Which brings me to realizing that I just wrote is hypocritical as this comment is terribly long. Here's to our brains...and how hard they have to work now. Sorry if my comment has tired yours. I think this topic is one we need to post a lot about, as there is so many ways our cognition is effected and so much to share to know we are not alone it. Kerry

  11. Kerry,
    MRI's - mmmmm! I have often had faith in our health system here in the UK, but it gets shaken regularly.

    I had an MRI in 2000, and the doctors still use the results from that! I am being seen by a Neurologist at the moment, so maybe they may order another, but I'm not holding my breath!

    Many people who are dx'd with ME/CFS have not had an MRI at all, and have been dx'd by their family doc. I would not be happy with that myself-i have had to fight for tests to be done.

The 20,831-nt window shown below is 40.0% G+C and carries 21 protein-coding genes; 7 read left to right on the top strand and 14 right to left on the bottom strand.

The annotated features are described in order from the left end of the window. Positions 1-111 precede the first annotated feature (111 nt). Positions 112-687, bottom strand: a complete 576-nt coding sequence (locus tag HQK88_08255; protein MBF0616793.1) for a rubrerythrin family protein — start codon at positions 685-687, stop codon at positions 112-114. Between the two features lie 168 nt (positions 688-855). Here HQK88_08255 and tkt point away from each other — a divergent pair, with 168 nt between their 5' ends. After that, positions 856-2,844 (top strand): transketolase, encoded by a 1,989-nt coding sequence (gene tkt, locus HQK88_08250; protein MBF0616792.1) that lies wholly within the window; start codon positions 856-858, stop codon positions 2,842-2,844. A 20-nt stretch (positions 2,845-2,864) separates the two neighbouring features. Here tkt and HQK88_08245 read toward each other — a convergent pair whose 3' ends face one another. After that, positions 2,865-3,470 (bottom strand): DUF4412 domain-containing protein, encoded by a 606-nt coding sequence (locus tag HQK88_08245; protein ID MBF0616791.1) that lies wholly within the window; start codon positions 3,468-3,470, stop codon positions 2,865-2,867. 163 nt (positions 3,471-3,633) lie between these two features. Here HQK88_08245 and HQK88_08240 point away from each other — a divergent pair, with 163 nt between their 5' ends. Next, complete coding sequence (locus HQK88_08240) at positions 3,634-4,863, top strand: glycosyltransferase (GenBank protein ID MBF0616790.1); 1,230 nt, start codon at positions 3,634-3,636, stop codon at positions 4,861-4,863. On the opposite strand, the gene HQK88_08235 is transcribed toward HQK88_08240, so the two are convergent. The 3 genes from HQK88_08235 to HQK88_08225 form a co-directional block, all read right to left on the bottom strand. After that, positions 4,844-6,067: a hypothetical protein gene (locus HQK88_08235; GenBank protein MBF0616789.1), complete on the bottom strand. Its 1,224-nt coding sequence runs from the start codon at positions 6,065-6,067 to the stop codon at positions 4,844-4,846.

Here in the uk they generally only offer psychological treatments. When i requested some tests a while ago i was ignored and sent to the mental health clinic!!

    Yay, thanks Doc..I wasn't mad, but i'm getting there!

    Good grief, I wander off 'cognitively speaking' so much, but thankfully my hubby doesn't seem to notice! Ha Ha!

    I try really hard to listen/remember stuff but it's especially hard when I work-I'm really good at smiling confidently and waiting till my brain catches up!

    Some people know, others don't notice, they just needed to talk, and are not so bothered if you listened!

    I am rude too Kerry, but my memory is so bad I forget after a while..... no guilt there then!

    I'm reading the charming 'Lark Rise to Candleford' by Flora Thompson...

    You would love it Kerry, give it a google-English turn of the century factual story, it's so easy to read!

    Sorry for the writing today, bit visually/cognitively challenged! (what's new I hear you cry!)
    Take care all!


  12. Just had 2 say, i'm thrilled to have this blog, and all the friendship etc that has arrived because of it.

    We all need a bit of that to get us through hey? My energy/pain etc isn't too bad today, just anything from the neck up has gone offline!

    I'll just disappear and wait for normal service to be resumed....